You don't need homebrew for this, because 5e already accounts for using ability scores for things that aren't explicitly covered in the non-exhaustive list of skills (appropriately enough, this is first touched on in the "Using Ability Scores" section of the Player's Basic Rules, where each ability non-exhaustively lists examples of Other X Checks that the DM could call for).
You make a ruling instead, and move on with the game.
For those not familiar with such improvisational freedom in the DM's role, here's a basic breakdown of how to make a ruling for this kind of action:
- Pick an stat that is relevant to what is being attempted and how it is being done.
- Set a DC for the attempt, based on how hard it would be for an average untrained person to accomplish given the current circumstances, materials, rush the PC is in, etc. (You can refer to PBR page 58 for a list of DCs by subjective difficulty.)
Yes or No: does the PC have a relevant skill?
- If no, skills are not relevant. Have them roll their ability against the DC.
- If yes, they get their proficiency bonus as normal.
Have them roll against the DC, adding whatever relevant modifiers (e.g., proficiency) to the roll.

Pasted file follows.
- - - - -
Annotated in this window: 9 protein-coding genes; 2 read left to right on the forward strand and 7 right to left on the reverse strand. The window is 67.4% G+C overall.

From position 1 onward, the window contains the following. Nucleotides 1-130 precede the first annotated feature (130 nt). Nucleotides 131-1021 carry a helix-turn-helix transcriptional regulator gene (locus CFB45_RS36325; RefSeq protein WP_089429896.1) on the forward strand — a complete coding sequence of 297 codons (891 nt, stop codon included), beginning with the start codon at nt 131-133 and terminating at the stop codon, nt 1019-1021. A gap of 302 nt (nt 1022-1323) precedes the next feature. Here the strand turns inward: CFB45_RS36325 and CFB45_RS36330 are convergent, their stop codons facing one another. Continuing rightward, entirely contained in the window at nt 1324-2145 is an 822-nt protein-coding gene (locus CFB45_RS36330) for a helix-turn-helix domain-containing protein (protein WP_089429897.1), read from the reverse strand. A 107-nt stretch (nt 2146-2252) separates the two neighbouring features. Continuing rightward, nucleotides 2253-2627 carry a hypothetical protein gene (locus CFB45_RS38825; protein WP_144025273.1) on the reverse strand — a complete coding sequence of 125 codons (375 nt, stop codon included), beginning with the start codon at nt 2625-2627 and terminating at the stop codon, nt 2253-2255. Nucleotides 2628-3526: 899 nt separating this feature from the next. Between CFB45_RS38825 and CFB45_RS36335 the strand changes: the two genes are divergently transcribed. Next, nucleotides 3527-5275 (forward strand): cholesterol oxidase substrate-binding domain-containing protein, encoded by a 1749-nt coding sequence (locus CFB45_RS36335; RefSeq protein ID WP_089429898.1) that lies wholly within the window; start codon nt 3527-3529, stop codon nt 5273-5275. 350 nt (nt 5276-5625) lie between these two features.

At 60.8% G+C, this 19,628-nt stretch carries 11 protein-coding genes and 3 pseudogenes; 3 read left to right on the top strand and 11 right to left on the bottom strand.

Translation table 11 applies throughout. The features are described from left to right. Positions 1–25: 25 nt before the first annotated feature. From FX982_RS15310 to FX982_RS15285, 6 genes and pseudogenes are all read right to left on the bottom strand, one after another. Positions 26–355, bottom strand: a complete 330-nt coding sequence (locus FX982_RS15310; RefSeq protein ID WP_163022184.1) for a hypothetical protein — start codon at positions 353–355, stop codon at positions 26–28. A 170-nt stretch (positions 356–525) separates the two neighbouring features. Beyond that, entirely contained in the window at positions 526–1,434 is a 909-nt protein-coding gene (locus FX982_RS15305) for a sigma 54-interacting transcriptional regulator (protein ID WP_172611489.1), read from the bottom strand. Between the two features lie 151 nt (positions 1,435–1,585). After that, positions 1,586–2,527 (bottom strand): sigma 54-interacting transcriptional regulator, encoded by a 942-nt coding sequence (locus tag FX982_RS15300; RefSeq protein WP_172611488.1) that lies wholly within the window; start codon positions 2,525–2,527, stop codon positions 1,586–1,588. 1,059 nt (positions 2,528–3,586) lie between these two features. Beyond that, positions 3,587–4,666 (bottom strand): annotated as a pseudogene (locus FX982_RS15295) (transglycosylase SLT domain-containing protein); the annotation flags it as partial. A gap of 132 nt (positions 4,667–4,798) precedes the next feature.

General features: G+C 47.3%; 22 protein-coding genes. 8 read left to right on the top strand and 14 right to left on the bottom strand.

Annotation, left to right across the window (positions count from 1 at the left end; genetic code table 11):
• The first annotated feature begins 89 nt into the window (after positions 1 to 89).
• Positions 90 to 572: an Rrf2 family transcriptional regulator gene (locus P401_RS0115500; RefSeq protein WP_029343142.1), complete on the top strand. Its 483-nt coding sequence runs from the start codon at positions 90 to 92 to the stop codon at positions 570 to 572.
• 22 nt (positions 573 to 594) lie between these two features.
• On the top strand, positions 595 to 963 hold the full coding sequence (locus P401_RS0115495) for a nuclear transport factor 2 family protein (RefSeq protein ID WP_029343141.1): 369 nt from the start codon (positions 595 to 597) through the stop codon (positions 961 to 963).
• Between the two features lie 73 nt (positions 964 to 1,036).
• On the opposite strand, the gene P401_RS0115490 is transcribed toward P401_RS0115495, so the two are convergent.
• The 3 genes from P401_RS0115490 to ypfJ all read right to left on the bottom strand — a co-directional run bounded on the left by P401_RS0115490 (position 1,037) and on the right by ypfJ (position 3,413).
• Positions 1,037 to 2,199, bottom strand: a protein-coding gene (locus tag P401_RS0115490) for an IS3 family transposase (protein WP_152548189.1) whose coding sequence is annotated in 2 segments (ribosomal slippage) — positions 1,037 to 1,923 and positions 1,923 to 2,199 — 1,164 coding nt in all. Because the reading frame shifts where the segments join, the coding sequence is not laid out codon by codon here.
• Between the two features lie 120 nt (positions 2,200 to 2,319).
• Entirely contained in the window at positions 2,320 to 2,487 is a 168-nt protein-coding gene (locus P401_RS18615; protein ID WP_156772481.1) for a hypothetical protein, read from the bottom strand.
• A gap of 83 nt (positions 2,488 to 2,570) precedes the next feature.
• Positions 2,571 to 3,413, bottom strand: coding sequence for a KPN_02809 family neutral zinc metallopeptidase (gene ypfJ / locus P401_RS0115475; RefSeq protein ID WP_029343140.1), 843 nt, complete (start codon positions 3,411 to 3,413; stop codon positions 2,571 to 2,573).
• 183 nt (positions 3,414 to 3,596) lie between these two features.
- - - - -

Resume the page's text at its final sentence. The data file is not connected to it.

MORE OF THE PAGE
DMs used to making rulings like this (read as: "using the existing rules to handle an unexpected action") don't consciously go through this whole process, but it's an accurate description of how it effectively works. In practice, and with practice, this becomes second nature and doesn't have to be explained and laid out like this.
For example, I would have the character make an Int check, since jerry-rigging an explosive arrow relies mostly on coming up with an idea that works and being clever enough to figure out how to execute on it properly.* A relevant skill† might be Improvised Explosives, Knowledge: Explosives, or even I Have A Cunning Plan (though that perhaps would cause them Disadvantage...). I'd pick a DC of, oh... let's say "Hard" (DC 20), and inform the player of such. Then I'd ask them if they'd like to proceed, and have them roll if so.
But that's just how I would make a hypothetical ruling. I might make it differently, based on the exact circumstances and methods involved at the moment. The point is, you can't really do it wrong, except by letting it bog the game down. Make a ruling that's good enough, and move forward to get to the fun stuff. Consistency evolves naturally as you establish a history of rulings and they guide your feel for how to make new rulings.
* If they were also trying to do it in a rush or otherwise being reckless, I might have them make a Dex-based saving throw (in addition!) to not blow something up, but skip that if they were taking time to be careful.
† Skills are usually listed with their associated stat, but they can be used with other stats if the circumstances make sense (e.g., Sleight of Hand is normally (Dex), but could be used to judge a friend's outfit for vulnerability to pick-pocketing using Int). As such, I haven't bothered to list a stat with these made-up skills, because they fit the circumstances just by the nature of the way this example is constructed.